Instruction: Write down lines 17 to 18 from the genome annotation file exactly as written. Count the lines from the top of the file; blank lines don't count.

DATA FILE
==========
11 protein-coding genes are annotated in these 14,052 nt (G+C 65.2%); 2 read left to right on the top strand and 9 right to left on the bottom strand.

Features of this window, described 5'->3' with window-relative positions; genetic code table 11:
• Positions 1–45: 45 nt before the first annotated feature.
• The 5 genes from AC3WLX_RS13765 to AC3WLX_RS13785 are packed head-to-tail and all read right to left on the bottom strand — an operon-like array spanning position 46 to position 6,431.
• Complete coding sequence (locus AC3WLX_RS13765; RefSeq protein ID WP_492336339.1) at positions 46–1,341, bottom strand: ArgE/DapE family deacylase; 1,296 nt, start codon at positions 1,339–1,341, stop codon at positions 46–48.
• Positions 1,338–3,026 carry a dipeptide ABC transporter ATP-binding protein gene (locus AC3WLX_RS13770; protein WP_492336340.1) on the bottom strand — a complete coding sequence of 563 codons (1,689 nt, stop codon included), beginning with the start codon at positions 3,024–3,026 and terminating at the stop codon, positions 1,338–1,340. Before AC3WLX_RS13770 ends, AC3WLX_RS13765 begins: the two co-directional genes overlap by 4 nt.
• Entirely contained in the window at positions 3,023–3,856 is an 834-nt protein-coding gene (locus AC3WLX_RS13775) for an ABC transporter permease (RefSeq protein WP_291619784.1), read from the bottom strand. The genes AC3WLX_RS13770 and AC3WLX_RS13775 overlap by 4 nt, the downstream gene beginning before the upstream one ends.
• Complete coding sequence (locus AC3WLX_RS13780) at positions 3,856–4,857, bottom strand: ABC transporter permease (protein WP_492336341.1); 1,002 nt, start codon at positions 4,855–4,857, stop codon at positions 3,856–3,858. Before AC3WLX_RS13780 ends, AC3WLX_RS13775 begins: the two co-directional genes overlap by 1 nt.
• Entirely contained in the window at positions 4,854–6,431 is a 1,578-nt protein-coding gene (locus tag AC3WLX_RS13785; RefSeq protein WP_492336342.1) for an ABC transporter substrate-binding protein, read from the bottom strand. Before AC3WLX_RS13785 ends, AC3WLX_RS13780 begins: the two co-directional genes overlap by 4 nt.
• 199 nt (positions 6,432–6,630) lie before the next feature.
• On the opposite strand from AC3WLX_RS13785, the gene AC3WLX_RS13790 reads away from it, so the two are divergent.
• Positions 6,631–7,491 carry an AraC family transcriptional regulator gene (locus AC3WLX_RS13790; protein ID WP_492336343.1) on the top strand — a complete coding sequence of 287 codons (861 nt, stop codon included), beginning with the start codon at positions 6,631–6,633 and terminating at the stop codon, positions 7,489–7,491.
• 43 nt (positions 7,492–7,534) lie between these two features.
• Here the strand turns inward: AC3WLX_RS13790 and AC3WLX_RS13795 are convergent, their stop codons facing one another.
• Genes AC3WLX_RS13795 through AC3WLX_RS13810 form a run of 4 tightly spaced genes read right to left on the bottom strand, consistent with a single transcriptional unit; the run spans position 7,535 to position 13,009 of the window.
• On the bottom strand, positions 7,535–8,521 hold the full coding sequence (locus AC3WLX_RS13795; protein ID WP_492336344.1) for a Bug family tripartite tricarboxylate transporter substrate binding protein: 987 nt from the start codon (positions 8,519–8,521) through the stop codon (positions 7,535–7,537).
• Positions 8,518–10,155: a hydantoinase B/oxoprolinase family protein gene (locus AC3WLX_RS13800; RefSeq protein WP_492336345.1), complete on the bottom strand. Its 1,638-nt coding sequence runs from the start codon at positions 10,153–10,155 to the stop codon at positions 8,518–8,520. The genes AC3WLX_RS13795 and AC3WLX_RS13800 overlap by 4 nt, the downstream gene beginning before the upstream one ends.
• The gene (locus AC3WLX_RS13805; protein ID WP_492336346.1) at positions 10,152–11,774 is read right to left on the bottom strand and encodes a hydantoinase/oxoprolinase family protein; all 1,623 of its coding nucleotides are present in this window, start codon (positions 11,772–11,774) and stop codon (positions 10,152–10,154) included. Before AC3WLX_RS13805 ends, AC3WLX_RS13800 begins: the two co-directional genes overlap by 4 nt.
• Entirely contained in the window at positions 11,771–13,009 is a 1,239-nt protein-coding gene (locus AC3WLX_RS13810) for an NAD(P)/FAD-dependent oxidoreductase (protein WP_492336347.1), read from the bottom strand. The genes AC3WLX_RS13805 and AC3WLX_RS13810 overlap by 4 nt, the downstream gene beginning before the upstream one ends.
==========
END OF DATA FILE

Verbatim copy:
• Positions 8,518–10,155: a hydantoinase B/oxoprolinase family protein gene (locus AC3WLX_RS13800; RefSeq protein WP_492336345.1), complete on the bottom strand. Its 1,638-nt coding sequence runs from the start codon at positions 10,153–10,155 to the stop codon at positions 8,518–8,520. The genes AC3WLX_RS13795 and AC3WLX_RS13800 overlap by 4 nt, the downstream gene beginning before the upstream one ends.
• The gene (locus AC3WLX_RS13805; protein ID WP_492336346.1) at positions 10,152–11,774 is read right to left on the bottom strand and encodes a hydantoinase/oxoprolinase family protein; all 1,623 of its coding nucleotides are present in this window, start codon (positions 11,772–11,774) and stop codon (positions 10,152–10,154) included. Before AC3WLX_RS13805 ends, AC3WLX_RS13800 begins: the two co-directional genes overlap by 4 nt.